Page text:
Organization of a Sedation Suite: Setting the Standards


Policies and procedures

Compliance with building codes, safety codes, and facility standards, and minimum requirements for safe care of patients in that location

Space

Adequate space for equipment and personnel and to allow for quick access to patient, monitors, and anesthesia machine (when applicable)

Communication

Adequate staff trained to support anesthesiologist; two-way communication to request assistance should be available to call for assistance

Equipment

Reliable oxygen source with backup supply adequate for procedure duration

Reliable source of suction

Waste anesthetic gas scavenging (when applicable)

Self-inflating resuscitation bag capable of delivering positive pressure ventilation and high concentration of oxygen

Adequate supply of anesthetic drugs, anesthesia equipment, and supplies

Adequate patient monitoring equipment (meeting minimum requirements for “Standards for Basic Anesthetic Monitoring”). Anesthesia machine maintained to current operating room standards should be used if inhalational agents are administered

Sufficient electrical outlets for anesthetic machines and monitoring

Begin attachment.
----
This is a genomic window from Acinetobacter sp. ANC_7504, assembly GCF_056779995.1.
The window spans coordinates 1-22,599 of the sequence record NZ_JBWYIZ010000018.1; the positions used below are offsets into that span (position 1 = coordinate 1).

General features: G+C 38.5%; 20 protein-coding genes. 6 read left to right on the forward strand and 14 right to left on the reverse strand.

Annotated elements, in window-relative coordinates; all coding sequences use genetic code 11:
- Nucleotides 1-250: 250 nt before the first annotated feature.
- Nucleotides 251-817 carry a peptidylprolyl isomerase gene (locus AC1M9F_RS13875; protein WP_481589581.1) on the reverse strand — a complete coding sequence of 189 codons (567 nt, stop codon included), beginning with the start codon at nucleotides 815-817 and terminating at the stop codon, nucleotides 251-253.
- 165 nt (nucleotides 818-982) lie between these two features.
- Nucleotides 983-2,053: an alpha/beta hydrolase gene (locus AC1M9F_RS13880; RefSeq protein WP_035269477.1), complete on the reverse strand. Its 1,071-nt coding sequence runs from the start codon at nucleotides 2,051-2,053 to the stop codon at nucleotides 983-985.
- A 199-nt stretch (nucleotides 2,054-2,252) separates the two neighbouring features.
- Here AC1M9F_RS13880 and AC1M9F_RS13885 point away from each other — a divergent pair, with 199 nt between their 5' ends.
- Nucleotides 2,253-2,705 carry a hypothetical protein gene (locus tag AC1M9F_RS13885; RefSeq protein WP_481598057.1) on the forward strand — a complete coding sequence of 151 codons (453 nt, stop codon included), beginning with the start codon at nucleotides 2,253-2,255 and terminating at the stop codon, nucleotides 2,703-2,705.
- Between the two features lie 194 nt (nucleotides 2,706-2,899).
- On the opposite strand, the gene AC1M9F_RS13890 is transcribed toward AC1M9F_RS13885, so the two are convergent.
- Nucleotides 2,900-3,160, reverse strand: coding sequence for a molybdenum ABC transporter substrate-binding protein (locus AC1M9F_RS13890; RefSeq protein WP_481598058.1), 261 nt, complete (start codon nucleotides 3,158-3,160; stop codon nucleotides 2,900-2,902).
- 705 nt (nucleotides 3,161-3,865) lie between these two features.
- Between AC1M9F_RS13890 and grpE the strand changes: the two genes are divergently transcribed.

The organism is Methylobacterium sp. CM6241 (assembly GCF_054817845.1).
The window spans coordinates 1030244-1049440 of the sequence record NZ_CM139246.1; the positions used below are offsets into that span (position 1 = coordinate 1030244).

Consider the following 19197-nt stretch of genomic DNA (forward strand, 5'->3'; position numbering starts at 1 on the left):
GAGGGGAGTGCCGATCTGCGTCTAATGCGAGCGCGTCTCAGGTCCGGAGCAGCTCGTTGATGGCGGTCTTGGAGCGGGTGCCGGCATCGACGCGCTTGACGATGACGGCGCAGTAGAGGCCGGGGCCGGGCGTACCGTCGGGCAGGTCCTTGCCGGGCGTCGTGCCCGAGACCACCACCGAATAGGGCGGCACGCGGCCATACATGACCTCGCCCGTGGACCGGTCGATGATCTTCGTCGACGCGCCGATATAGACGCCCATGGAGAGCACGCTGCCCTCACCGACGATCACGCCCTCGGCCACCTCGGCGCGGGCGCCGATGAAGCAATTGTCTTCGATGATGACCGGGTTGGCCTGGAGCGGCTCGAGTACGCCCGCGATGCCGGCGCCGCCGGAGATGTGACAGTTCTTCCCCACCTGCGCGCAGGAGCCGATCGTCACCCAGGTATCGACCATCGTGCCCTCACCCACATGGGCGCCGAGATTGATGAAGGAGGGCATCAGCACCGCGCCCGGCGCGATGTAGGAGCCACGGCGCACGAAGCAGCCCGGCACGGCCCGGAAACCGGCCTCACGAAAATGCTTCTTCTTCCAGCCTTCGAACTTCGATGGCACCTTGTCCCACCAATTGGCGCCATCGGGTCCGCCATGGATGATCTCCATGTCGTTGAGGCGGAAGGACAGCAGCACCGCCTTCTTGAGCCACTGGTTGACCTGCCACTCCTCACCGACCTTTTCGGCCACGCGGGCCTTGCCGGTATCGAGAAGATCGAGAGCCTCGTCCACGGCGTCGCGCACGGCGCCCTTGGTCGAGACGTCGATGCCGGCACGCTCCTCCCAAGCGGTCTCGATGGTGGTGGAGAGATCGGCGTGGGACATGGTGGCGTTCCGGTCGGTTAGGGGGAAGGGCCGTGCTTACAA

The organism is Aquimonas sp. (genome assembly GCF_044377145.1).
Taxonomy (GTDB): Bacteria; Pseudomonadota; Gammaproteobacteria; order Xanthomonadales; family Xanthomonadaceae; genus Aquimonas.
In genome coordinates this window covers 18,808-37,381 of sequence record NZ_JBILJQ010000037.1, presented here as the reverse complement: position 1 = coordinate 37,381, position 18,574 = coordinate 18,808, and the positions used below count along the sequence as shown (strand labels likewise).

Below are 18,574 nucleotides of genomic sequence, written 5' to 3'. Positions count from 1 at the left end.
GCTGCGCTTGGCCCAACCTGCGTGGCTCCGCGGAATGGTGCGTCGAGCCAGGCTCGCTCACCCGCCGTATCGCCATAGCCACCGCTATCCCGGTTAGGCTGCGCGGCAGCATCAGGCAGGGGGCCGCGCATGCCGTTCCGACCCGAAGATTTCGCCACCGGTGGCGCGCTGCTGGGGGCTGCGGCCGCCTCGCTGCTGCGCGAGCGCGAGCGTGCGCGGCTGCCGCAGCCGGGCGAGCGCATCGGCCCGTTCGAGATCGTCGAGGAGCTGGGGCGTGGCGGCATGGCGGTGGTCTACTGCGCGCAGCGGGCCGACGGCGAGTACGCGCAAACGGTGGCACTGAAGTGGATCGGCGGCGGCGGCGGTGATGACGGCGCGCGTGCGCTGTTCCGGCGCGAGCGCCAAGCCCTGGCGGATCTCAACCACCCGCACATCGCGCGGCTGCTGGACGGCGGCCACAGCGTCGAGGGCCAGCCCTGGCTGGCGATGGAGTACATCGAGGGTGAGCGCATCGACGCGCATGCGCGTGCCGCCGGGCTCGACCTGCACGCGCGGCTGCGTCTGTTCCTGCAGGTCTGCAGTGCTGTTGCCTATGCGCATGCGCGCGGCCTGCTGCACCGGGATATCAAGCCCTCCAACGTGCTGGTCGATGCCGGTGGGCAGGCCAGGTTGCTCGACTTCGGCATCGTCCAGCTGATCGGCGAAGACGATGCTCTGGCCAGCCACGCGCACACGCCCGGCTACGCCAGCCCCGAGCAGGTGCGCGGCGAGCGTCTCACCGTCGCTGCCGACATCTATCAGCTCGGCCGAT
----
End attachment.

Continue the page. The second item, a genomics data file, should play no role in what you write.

Adequate lighting to monitor patient, monitors, and anesthesia machine (when applicable). Backup battery powered lighting should be available

Immediate access to emergency cart, defibrillator, emergency drugs, and ancillary emergency aids

Post-anesthesia care

Appropriate post-anesthesia management should be available with appropriately trained staff and equipment, protocols and resources to facilitate transfer to a different recovery location


Adapted from Ref. [1]




  • Inter-individual variability in response to sedative medications, related to acute or chronic illness, concomitant medications, or procedural requirements, may require rescue from inadvertent conversion to a more profound state of anesthesia than intended [2].


  • These minimum standards ensure that current non-operating room locations as well as future procedural locations conform to the basic requirements for a sedation suite.


  • These minimum standards do not replace adequate clinical skills and periodic reassessment of those clinical skills of the practitioner administering sedation, be it an anesthesia provider or non-anesthesia provider.






      Policies and Procedures






      • Every surgical and procedural society that performs procedures outside of the operating room has developed policies governing the requirements around the use of conscious sedation and moderate sedation in their procedural suites. Society-specific guidelines may also mention the use of general anesthesia; these guidelines make reference to anesthesia-specific guidelines (i.e. American Society of Anesthesiologists in U.S. based practices) when general anesthesia is used within their suites. These also need to be compliant with federal, state, and local statutes [3].